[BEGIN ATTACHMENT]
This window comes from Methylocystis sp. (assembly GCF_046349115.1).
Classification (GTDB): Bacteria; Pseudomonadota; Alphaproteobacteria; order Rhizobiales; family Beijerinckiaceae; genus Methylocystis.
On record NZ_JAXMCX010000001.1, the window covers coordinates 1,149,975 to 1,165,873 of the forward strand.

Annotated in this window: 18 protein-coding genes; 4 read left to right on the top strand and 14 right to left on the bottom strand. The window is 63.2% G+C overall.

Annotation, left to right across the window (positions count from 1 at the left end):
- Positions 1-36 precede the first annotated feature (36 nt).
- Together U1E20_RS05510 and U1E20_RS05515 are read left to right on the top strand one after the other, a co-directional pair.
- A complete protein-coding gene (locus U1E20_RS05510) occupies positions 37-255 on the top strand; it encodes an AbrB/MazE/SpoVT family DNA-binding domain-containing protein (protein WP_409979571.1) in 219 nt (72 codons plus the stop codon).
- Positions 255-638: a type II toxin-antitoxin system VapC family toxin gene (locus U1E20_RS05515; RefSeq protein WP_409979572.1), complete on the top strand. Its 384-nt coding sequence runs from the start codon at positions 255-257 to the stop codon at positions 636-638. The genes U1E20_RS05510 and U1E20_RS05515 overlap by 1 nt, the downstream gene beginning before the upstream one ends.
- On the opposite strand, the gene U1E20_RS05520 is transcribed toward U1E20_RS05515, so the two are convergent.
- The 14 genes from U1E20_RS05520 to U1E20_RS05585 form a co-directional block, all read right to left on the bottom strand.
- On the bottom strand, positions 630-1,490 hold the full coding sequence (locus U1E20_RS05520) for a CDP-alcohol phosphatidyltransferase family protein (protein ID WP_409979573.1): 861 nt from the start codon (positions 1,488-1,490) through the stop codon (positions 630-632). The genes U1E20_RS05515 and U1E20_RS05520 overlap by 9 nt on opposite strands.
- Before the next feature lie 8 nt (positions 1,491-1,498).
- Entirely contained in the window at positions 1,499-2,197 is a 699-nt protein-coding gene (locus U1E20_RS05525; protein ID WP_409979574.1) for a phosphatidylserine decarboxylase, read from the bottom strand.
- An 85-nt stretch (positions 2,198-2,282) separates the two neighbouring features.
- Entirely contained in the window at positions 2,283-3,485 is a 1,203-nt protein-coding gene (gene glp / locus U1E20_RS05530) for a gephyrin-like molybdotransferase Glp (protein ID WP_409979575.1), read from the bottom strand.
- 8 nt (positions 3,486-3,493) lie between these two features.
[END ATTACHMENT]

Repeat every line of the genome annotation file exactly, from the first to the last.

This window comes from Methylocystis sp. (assembly GCF_046349115.1).
Classification (GTDB): Bacteria; Pseudomonadota; Alphaproteobacteria; order Rhizobiales; family Beijerinckiaceae; genus Methylocystis.
On record NZ_JAXMCX010000001.1, the window covers coordinates 1,149,975 to 1,165,873 of the forward strand.

Annotated in this window: 18 protein-coding genes; 4 read left to right on the top strand and 14 right to left on the bottom strand. The window is 63.2% G+C overall.

Annotation, left to right across the window (positions count from 1 at the left end):
- Positions 1-36 precede the first annotated feature (36 nt).
- Together U1E20_RS05510 and U1E20_RS05515 are read left to right on the top strand one after the other, a co-directional pair.
- A complete protein-coding gene (locus U1E20_RS05510) occupies positions 37-255 on the top strand; it encodes an AbrB/MazE/SpoVT family DNA-binding domain-containing protein (protein WP_409979571.1) in 219 nt (72 codons plus the stop codon).
- Positions 255-638: a type II toxin-antitoxin system VapC family toxin gene (locus U1E20_RS05515; RefSeq protein WP_409979572.1), complete on the top strand. Its 384-nt coding sequence runs from the start codon at positions 255-257 to the stop codon at positions 636-638. The genes U1E20_RS05510 and U1E20_RS05515 overlap by 1 nt, the downstream gene beginning before the upstream one ends.
- On the opposite strand, the gene U1E20_RS05520 is transcribed toward U1E20_RS05515, so the two are convergent.
- The 14 genes from U1E20_RS05520 to U1E20_RS05585 form a co-directional block, all read right to left on the bottom strand.
- On the bottom strand, positions 630-1,490 hold the full coding sequence (locus U1E20_RS05520) for a CDP-alcohol phosphatidyltransferase family protein (protein ID WP_409979573.1): 861 nt from the start codon (positions 1,488-1,490) through the stop codon (positions 630-632). The genes U1E20_RS05515 and U1E20_RS05520 overlap by 9 nt on opposite strands.
- Before the next feature lie 8 nt (positions 1,491-1,498).
- Entirely contained in the window at positions 1,499-2,197 is a 699-nt protein-coding gene (locus U1E20_RS05525; protein ID WP_409979574.1) for a phosphatidylserine decarboxylase, read from the bottom strand.
- An 85-nt stretch (positions 2,198-2,282) separates the two neighbouring features.
- Entirely contained in the window at positions 2,283-3,485 is a 1,203-nt protein-coding gene (gene glp / locus U1E20_RS05530) for a gephyrin-like molybdotransferase Glp (protein ID WP_409979575.1), read from the bottom strand.
- 8 nt (positions 3,486-3,493) lie between these two features.